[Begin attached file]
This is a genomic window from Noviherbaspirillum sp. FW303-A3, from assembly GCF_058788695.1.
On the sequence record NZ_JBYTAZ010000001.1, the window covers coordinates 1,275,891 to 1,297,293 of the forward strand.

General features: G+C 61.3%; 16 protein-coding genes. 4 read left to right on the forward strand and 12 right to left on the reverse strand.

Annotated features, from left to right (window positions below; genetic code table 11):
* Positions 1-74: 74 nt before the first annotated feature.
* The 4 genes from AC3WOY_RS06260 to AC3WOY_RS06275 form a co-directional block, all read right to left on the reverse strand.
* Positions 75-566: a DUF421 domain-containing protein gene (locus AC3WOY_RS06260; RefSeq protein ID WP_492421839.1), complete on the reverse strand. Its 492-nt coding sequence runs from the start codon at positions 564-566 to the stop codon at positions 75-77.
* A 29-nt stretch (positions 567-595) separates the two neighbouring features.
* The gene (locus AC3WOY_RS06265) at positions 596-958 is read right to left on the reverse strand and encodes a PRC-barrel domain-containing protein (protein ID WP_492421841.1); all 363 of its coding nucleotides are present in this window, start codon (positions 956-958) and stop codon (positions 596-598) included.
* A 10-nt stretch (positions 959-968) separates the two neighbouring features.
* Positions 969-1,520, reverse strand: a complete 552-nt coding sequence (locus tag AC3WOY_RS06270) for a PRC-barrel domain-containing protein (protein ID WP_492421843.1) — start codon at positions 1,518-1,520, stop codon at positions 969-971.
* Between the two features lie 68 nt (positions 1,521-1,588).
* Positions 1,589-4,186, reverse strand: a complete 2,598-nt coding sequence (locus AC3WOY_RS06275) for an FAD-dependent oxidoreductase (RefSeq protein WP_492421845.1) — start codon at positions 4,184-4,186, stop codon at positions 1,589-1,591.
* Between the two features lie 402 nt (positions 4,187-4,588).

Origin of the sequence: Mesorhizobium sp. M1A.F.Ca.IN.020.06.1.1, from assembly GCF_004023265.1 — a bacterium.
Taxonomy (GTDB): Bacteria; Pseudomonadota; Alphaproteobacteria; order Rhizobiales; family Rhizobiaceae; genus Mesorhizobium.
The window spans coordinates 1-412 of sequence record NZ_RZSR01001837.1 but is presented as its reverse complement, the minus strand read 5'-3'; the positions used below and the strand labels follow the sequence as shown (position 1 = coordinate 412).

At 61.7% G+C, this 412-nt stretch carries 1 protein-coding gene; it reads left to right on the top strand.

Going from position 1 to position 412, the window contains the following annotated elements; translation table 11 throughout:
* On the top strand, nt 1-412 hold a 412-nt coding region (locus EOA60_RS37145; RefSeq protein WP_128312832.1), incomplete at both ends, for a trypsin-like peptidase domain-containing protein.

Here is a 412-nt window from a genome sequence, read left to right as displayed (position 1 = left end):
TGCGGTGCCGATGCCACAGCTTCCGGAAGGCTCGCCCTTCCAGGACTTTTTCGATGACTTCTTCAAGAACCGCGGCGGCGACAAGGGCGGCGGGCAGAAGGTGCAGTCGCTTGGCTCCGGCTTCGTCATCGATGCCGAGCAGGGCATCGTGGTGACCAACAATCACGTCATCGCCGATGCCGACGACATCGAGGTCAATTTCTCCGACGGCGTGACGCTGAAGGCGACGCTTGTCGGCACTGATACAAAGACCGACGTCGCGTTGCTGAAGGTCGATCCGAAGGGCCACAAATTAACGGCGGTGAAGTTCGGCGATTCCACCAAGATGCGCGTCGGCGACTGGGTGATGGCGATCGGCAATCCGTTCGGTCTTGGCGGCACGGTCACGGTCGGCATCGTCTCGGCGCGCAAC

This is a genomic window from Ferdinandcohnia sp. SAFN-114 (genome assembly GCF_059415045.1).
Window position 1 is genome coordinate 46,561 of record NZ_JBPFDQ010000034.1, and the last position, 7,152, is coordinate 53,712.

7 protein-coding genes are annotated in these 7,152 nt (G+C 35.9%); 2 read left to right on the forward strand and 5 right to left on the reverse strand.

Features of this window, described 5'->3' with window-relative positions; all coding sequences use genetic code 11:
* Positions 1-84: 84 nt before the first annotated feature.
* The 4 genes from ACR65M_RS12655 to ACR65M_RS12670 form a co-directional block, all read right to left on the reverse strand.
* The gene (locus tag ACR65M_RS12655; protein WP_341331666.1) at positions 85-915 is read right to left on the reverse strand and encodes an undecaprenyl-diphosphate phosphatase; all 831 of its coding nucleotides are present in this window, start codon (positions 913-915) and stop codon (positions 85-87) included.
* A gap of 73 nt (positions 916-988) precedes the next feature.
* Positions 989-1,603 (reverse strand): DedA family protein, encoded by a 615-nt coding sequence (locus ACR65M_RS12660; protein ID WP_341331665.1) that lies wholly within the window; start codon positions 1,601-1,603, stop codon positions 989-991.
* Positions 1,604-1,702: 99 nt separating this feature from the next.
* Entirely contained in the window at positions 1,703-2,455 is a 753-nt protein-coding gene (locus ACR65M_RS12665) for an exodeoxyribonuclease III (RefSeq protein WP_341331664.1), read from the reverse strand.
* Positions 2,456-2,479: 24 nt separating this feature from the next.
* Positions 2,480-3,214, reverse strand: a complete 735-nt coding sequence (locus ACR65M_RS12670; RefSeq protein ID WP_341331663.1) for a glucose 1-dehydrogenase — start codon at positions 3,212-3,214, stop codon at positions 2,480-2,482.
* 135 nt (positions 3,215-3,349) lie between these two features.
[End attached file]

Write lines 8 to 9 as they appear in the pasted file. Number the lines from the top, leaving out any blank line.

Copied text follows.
* A 29-nt stretch (positions 567-595) separates the two neighbouring features.
* The gene (locus AC3WOY_RS06265) at positions 596-958 is read right to left on the reverse strand and encodes a PRC-barrel domain-containing protein (protein ID WP_492421841.1); all 363 of its coding nucleotides are present in this window, start codon (positions 956-958) and stop codon (positions 596-598) included.